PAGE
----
Phrases such as “I celebrate myself” were repeated through the videos and poems that cleverly and imaginatively explored in turn the themes of Journey, Seen + Unseen, the City, Nature + Democracy, infinite Variety, Gratitude and Contradictions.
The Bolton-based Cotton Queens were formed in 2019 as a result of a project led by The University of Bolton that brought local women together to write and perform in a film about Bolton’s working class women in the 1920s and 1930s, so it was great that some of the women involved in this project attended to give readings of their own work on the theme of Journey.
The theme of Nature + Democracy was explored by Ajaz Qureshi, with this beautiful poem ‘Be like the river’.
From the mountain top, catch the downpour
and flow gently down. Don’t stop. You can’t stop.
Follow the pines as they rise along rich valleys
and climb over hills and slip down again by the city
where people will gladly pull pails of water from your side.
Be like the river and give as a giver.
The water taken doesn’t take, and the loss is again a gain,
and the waters will come back to fill you, full of feeling.
So, like the river and go forth, fulfilled,
and run out into the open, alongside countryside,
into suburbs, giving water to all you pass.
And like the river, follow yourself to the place you dam,
and overflow into a pool or a lake. And lay still in winter freeze
and melt warm in summer heat and move fiercely in spring,
sprung like flowers and ferns on the left bank.
Be like the river, where men make camp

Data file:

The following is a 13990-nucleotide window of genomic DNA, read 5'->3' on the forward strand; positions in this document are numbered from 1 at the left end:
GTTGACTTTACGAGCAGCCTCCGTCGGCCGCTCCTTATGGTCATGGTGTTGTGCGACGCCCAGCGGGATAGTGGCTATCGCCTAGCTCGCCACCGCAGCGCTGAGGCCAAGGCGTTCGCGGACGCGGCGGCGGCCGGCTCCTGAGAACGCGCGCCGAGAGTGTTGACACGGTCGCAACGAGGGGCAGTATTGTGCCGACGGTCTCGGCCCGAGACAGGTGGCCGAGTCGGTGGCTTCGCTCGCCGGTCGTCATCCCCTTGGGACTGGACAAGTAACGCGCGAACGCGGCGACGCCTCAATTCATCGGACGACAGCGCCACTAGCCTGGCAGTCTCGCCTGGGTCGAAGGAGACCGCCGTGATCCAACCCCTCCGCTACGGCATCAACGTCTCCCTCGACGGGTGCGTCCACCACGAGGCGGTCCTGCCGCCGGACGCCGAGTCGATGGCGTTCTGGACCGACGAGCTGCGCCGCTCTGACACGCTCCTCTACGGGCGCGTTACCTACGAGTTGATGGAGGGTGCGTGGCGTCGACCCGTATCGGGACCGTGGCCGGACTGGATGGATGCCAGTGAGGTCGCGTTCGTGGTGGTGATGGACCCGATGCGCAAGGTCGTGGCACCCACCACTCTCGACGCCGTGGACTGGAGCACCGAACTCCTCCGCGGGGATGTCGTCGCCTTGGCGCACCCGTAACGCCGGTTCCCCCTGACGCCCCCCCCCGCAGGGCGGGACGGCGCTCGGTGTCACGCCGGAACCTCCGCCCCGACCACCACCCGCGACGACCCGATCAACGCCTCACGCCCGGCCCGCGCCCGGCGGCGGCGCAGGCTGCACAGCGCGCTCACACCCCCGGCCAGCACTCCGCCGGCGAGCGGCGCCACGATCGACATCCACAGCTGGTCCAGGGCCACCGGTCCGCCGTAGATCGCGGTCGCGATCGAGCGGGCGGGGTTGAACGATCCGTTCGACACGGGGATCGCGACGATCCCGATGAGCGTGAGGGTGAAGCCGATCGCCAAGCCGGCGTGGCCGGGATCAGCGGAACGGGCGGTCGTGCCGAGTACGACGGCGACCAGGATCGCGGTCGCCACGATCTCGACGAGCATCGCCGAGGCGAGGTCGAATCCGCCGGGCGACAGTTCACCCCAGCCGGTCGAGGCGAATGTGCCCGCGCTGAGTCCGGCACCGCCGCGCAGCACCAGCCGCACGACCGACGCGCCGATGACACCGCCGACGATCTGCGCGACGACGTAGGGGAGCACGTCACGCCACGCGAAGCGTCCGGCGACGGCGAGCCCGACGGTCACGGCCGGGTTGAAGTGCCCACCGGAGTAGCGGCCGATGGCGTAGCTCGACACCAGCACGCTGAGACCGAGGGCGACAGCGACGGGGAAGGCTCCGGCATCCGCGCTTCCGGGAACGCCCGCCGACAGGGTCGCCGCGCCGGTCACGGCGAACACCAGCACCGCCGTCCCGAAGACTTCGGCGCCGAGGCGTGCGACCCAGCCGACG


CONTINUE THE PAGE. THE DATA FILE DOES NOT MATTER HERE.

and children play and splash in the waters,
and women wade out to fish the fish
and catch the trout and sift gold from folds
of wet Earth beneath you – your golden bed.
Be like the river, where deer come silently
for their morning waters, and wary foxes arrive, scavenging,
deep in the night, and where swallows dip mid-flight
to quench their thirst. And wait still, as the lions approach
and crouch to lap bloody tongues at your surface.
With purpose, be like the river and when you cry,
cry into yourself. And when you overflow, let others drink.
And when you are heavy with sediment (that of yourself and
that of others) you shall know strength. And you will flow, still, with force,
out to the sea, out to the ocean, and back to the source.
Be like the river.Ajaz Qureshi
To close the evening, Michael Betteridge and the Sunday Boys Choir came to the stage with their response to the last of the themes, Contradictions, with spiritually uplifting and beautiful songs.
Just before I sign off, I must make reference to one of the repeating phrases mentioned throughout the videos and poetry, “I contain multitudes”. Being an almost life-long fan of Bob Dylan, I know this as the title of the opening track of his 2020 album ‘Rough and Rowdy Ways’ and, with its similar exploration of contradictions within himself, and his acceptance of these, I like to think that this song is Dylan’s tribute to Whitman – two great poets of their times.
Finally, I’d like to thank everyone i met and photographed at this amazing event, so please take a look at the slider to see the performers and readers in the order of the programme.